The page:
Recovery. How does it work?
Haven’t had time to post much of my own thoughts lately but wanted to share some thoughts on recovery.
It’s pretty simple and it all relates back to physiology – break the body down and let it build up. Whether you’re training for a marathon or 5k, the approach is still the same. The idea is that you perform a hard workout to stress the body. This includes the cardiovascular system, the musculoskeletal system, basically the entire body. So whether your are doing a speed workout with intervals, a long run, or a strength workout, you will be breaking the body down and repair is needed.
Some “myths” to consider.
If you just ran your long run of say 12-15 miles and you think that by “stacking” another 10 mile run on the next day will help prepare your legs, it won’t. In fact you’ll probably get more benefits by taking the day off after a long run and letting the “repair” process happen.
Run intervals today and then do a strength workout for legs the next day on your “day off”? Not exactly. You would be much better off doing the intervals and strength on the same day and using the following day as a recovery day.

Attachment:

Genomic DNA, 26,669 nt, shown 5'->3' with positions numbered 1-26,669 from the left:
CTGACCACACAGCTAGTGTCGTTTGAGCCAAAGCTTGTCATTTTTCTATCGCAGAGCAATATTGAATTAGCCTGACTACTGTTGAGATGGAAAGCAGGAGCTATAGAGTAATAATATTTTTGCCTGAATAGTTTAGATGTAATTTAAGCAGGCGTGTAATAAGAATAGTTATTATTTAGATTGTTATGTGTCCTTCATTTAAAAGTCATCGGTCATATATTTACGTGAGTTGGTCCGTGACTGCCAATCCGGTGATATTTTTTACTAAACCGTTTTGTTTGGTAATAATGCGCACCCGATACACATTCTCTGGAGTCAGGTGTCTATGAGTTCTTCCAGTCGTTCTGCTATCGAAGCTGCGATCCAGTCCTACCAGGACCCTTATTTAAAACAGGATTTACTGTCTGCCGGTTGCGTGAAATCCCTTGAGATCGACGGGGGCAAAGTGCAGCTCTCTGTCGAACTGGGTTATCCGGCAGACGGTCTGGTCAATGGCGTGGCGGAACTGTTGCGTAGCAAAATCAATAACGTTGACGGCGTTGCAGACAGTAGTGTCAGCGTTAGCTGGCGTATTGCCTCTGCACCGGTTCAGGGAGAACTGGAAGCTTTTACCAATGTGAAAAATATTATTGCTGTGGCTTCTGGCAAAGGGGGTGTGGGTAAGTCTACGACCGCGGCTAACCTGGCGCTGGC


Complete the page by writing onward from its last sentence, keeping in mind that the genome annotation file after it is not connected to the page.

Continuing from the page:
What to do on a recovery day?
This all depends on what you’ve done and wear your at with your training! If you just ran 18 miles on Sunday and your legs are sore and you have a 14 hour work day on Monday- take Monday off! Consider the same scenario and you’re fairly well trained with no leg soreness and an easy workweek ahead of you, then a 3-6 mile easy run is fine.
Recovery runs should be easy. Easy, easy, easy. So if your typical pace is a 8:30-9:00 mile you should probably run your recoverys around a 9:30 to 10:00 mile. I know it sounds crazy but trust me, you’ll feel so much better when resume your typical training schedule. You’ll have some spring in your legs!
So to review. If you don’t recover, you’ll never improve. There are many approaches that training programs will utilize to build in recovery. As an example, marathon training programs typically use the 3 week approach of building milage on the long run, and then backing off for a week before building again. The week of backing off is just as crucial, if not more, than the long runs you just performed. I feel the best way is to listen to your body and if you’re legs feel “dead”, they probably need rest.
Need some help with your training? Post in in the comments below and I’ll respond!
Hi, Dr. Campitelli.
Just viewed an old video blog of Aaron Olson where you were the guest speaker — it was awesome. For a doctor of podiatry to give the straight scoop, regarding running shoes and foot issues, is very impressive. Your patients are lucky to have you.
Best of luck in your future. Happy and safe running.